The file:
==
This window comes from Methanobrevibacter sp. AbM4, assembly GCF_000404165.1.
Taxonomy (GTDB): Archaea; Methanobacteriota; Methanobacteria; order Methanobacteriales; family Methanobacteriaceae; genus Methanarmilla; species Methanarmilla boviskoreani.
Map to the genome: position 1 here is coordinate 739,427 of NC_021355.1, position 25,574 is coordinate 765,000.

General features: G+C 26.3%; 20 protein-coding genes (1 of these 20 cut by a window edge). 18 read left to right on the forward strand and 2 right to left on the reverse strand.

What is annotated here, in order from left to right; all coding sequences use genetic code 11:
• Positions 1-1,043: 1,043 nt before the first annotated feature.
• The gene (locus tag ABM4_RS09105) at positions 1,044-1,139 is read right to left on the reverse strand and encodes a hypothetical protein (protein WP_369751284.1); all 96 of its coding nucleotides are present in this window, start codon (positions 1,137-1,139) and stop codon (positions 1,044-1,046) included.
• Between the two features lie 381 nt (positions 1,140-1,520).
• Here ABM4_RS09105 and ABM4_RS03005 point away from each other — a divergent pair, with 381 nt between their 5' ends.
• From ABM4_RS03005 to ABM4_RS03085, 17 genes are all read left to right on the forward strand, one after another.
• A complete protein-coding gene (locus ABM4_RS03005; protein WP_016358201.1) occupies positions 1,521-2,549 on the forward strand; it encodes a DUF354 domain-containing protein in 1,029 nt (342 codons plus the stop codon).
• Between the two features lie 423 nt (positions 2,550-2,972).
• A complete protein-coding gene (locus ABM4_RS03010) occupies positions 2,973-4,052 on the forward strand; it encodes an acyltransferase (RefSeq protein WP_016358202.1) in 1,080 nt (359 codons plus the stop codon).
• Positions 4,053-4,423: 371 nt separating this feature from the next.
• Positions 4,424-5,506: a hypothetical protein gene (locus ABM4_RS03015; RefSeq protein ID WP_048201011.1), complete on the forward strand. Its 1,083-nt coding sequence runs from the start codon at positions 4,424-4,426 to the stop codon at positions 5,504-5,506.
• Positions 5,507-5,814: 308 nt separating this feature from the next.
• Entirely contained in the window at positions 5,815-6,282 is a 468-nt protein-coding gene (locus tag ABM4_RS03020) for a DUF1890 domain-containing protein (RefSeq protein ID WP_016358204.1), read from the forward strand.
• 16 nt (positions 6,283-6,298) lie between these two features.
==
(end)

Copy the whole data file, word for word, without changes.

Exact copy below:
This window comes from Methanobrevibacter sp. AbM4, assembly GCF_000404165.1.
Taxonomy (GTDB): Archaea; Methanobacteriota; Methanobacteria; order Methanobacteriales; family Methanobacteriaceae; genus Methanarmilla; species Methanarmilla boviskoreani.
Map to the genome: position 1 here is coordinate 739,427 of NC_021355.1, position 25,574 is coordinate 765,000.

General features: G+C 26.3%; 20 protein-coding genes (1 of these 20 cut by a window edge). 18 read left to right on the forward strand and 2 right to left on the reverse strand.

What is annotated here, in order from left to right; all coding sequences use genetic code 11:
• Positions 1-1,043: 1,043 nt before the first annotated feature.
• The gene (locus tag ABM4_RS09105) at positions 1,044-1,139 is read right to left on the reverse strand and encodes a hypothetical protein (protein WP_369751284.1); all 96 of its coding nucleotides are present in this window, start codon (positions 1,137-1,139) and stop codon (positions 1,044-1,046) included.
• Between the two features lie 381 nt (positions 1,140-1,520).
• Here ABM4_RS09105 and ABM4_RS03005 point away from each other — a divergent pair, with 381 nt between their 5' ends.
• From ABM4_RS03005 to ABM4_RS03085, 17 genes are all read left to right on the forward strand, one after another.
• A complete protein-coding gene (locus ABM4_RS03005; protein WP_016358201.1) occupies positions 1,521-2,549 on the forward strand; it encodes a DUF354 domain-containing protein in 1,029 nt (342 codons plus the stop codon).
• Between the two features lie 423 nt (positions 2,550-2,972).
• A complete protein-coding gene (locus ABM4_RS03010) occupies positions 2,973-4,052 on the forward strand; it encodes an acyltransferase (RefSeq protein WP_016358202.1) in 1,080 nt (359 codons plus the stop codon).
• Positions 4,053-4,423: 371 nt separating this feature from the next.
• Positions 4,424-5,506: a hypothetical protein gene (locus ABM4_RS03015; RefSeq protein ID WP_048201011.1), complete on the forward strand. Its 1,083-nt coding sequence runs from the start codon at positions 4,424-4,426 to the stop codon at positions 5,504-5,506.
• Positions 5,507-5,814: 308 nt separating this feature from the next.
• Entirely contained in the window at positions 5,815-6,282 is a 468-nt protein-coding gene (locus tag ABM4_RS03020) for a DUF1890 domain-containing protein (RefSeq protein ID WP_016358204.1), read from the forward strand.
• 16 nt (positions 6,283-6,298) lie between these two features.